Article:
Been there Don Det: chilling and fasting on the 4000 Islands

It was 3 in the afternoon; my belly was doing funny noise, my head spinning and my energy level at its lowest. It was only – or already – the second day of my three-day juice fasting and I couldn’t have been grumpier. Why on earth was I doing this for? Let me go back in time and explain.

A few weeks earlier, I had spent 6 days at the Hariharalaya Yoga and Meditation retreat centre in Cambodia. I had promised myself to keep up with the good work with regular yoga classes and meditation sessions. Unfortunately, the travel life got the best of me and I hadn’t been practicing as much as I wanted to. Going to retreats is a great thing, but inserting all the beautiful things we learn into our daily lives is even better. After two weeks of intense traveling, moving places almost everyday in the Northern parts of Cambodia, arriving to the 4000 islands in Laos where everything – and everyone – is much slower felt like the perfect opportunity to catch up on my spiritual homework.


The 4000 islands are composed by three main islands – Don Det, Don Khon and Don Khong – plus thousands of tiny little ones. During the rainy season, most of them are covered by torrential muddy waters. I arrived there early October to find the aftermath of the rain; the paths were muddy, the fishing traps in the water destroyed and very few tourists had made their ways to the islands yet. Ideal conditions for a relaxing few days.


Because of the low season, many of the daily activities were not an option. Plus, the very strong current of the Mekong River discouraged me from doing a kayaking trip. In six days, I basically rented bicycles to visit Don Khon island from Don Det, hung out at the Shangri La guest house green water pool and drank at Adam’s Bar. Nothing special, but everything I needed.


Now, why a juice fasting? There are many benefits of cutting food and drinking liquids for a few days. Approximately 70% of our daily energy goes into the digestion process. By cutting this process for a few days, we boost our metabolism – although not eating can make you feel really tired at first. On a more spiritual level, the energy we save from eliminating digestion helps us being more connected to our body and mind in order to improve our awakening yoga and meditation practices.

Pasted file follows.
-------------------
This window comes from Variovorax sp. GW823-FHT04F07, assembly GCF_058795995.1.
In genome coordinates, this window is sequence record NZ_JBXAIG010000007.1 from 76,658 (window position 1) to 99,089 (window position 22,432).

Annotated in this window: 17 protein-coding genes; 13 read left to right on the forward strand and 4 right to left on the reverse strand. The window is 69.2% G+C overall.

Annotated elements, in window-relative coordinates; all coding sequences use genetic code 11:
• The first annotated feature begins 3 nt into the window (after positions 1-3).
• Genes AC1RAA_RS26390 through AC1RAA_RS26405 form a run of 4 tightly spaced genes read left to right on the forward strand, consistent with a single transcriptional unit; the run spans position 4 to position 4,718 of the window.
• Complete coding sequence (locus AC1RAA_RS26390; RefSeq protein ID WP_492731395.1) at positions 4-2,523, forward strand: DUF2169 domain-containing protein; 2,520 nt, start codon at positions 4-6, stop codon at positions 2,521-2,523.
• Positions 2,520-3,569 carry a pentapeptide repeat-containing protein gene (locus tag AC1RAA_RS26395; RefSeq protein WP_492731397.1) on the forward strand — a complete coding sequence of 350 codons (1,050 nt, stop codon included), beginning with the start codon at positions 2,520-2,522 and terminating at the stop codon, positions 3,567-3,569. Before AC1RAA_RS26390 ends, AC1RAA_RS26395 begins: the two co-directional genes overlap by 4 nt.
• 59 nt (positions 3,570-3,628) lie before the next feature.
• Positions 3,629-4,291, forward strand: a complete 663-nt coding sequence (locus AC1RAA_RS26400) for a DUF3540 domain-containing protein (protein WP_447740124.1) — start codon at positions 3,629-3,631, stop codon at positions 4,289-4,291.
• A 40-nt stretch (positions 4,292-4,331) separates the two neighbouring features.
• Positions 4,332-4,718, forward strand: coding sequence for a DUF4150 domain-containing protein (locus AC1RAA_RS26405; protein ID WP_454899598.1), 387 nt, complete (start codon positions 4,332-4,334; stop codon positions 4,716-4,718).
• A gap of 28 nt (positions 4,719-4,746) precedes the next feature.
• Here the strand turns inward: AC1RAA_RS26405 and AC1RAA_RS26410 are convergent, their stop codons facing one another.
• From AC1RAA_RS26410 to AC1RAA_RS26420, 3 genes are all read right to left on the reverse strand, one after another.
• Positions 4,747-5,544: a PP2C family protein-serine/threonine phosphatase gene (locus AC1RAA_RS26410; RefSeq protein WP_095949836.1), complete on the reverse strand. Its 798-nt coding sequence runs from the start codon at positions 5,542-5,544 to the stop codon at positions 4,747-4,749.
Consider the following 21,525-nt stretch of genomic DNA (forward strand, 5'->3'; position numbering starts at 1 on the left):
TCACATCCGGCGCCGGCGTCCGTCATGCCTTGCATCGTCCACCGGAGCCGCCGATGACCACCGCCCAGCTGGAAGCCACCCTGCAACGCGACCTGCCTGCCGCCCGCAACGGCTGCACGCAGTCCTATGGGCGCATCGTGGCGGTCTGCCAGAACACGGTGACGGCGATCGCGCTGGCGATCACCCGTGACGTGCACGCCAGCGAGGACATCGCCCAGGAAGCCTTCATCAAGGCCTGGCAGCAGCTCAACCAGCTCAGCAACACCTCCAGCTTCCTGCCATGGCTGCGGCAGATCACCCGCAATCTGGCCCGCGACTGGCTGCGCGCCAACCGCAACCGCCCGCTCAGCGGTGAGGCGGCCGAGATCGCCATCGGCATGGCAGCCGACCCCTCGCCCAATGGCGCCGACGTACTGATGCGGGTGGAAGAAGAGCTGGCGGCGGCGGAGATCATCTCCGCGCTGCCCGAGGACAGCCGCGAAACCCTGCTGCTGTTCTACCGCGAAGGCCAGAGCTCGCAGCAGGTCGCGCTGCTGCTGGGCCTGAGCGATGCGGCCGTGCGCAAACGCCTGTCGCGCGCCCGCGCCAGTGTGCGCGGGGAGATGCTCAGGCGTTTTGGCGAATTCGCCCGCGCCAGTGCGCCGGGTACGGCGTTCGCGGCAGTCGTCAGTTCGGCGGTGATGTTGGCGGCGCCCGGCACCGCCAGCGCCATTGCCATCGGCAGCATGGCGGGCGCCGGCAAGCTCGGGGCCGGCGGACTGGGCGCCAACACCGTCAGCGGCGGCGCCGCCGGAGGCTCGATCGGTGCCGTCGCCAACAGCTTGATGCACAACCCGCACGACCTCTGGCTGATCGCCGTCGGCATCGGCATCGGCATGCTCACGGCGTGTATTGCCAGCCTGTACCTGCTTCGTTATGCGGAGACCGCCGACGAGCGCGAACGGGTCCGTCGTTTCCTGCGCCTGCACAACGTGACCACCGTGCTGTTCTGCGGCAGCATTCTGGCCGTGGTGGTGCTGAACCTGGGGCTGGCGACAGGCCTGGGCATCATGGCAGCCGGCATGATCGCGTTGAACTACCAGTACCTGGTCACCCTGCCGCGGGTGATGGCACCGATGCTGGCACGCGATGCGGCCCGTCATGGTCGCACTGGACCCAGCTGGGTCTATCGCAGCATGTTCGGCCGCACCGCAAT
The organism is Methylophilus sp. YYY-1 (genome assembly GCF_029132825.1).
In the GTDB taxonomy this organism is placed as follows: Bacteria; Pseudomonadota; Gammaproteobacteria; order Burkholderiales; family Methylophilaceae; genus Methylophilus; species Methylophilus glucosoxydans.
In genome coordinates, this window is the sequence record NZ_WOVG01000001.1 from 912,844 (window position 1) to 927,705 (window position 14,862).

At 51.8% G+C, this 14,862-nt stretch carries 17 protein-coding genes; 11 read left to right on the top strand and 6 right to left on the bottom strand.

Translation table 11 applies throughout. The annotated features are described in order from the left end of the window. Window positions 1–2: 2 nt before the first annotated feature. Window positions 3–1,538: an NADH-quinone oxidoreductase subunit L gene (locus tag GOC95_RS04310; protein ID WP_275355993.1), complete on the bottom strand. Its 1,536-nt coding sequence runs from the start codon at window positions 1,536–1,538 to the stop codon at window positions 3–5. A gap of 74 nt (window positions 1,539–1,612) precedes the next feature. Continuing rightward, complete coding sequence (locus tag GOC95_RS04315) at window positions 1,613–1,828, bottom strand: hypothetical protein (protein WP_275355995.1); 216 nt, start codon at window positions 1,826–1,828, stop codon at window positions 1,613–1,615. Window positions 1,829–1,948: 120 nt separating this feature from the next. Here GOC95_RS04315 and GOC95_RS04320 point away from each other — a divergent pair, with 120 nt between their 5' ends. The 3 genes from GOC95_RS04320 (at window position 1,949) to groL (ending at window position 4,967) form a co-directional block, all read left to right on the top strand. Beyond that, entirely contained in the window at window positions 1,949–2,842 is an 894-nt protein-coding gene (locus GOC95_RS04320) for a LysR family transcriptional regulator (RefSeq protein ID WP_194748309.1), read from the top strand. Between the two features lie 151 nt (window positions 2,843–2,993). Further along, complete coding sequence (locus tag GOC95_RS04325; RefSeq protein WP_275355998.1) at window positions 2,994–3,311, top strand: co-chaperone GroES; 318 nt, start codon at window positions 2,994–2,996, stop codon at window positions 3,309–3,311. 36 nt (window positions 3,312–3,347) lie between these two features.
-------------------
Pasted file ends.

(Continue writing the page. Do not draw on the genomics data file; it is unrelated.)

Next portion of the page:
But fasting should be done wisely and this is where my first mistake was. Choosing the right types of liquids to drink is essential to get the best possible experience. Super foods such as coconut water or sugar cane juice are highly recommended in fasting. Same for having a juice-maker and using diverse fruits and vegetables. Surprisingly, it turned out that finding fresh coconuts on Don Det island was a huge hassle and I ended up drinking watermelon and pineapple juice for three days; not very nutritious unfortunately.

Meditating twice a day was very helpful to kill the hunger and the grumpiness and once the fasting period was done, my energy levels were touching the sky. It took me three or four days to return to a ‘normal’ alimentation as it felt my stomach had shrunk – yes, in three days only. Fasting was a great exercise to improve my ability to focus on the positive and to let go of the unpleasant sensation of insufficiency, of missing something.


If I had to do it again, what would I do?

  • Fasting alone can be depressing. Finding a fasting buddy can extensively improve the experience and there’s nothing like having someone that understands your pain to be grumpy with.
  • Make sure the right food is available and in high quantity. Fasting shouldn’t lead to starvation and there’s no limit on how much juice to drink each day.
  • Creating the right environment is essential. Watching people eating and partying whilst drinking watermelon juice is kind of a torture.
  • Keep busy with more light exercises and non-physically demanding activities. There’s nothing worst than being bored and hungry.



And you, have you ever tried a juice fasting or would you like to try one? I’d love to hear about your experiences.

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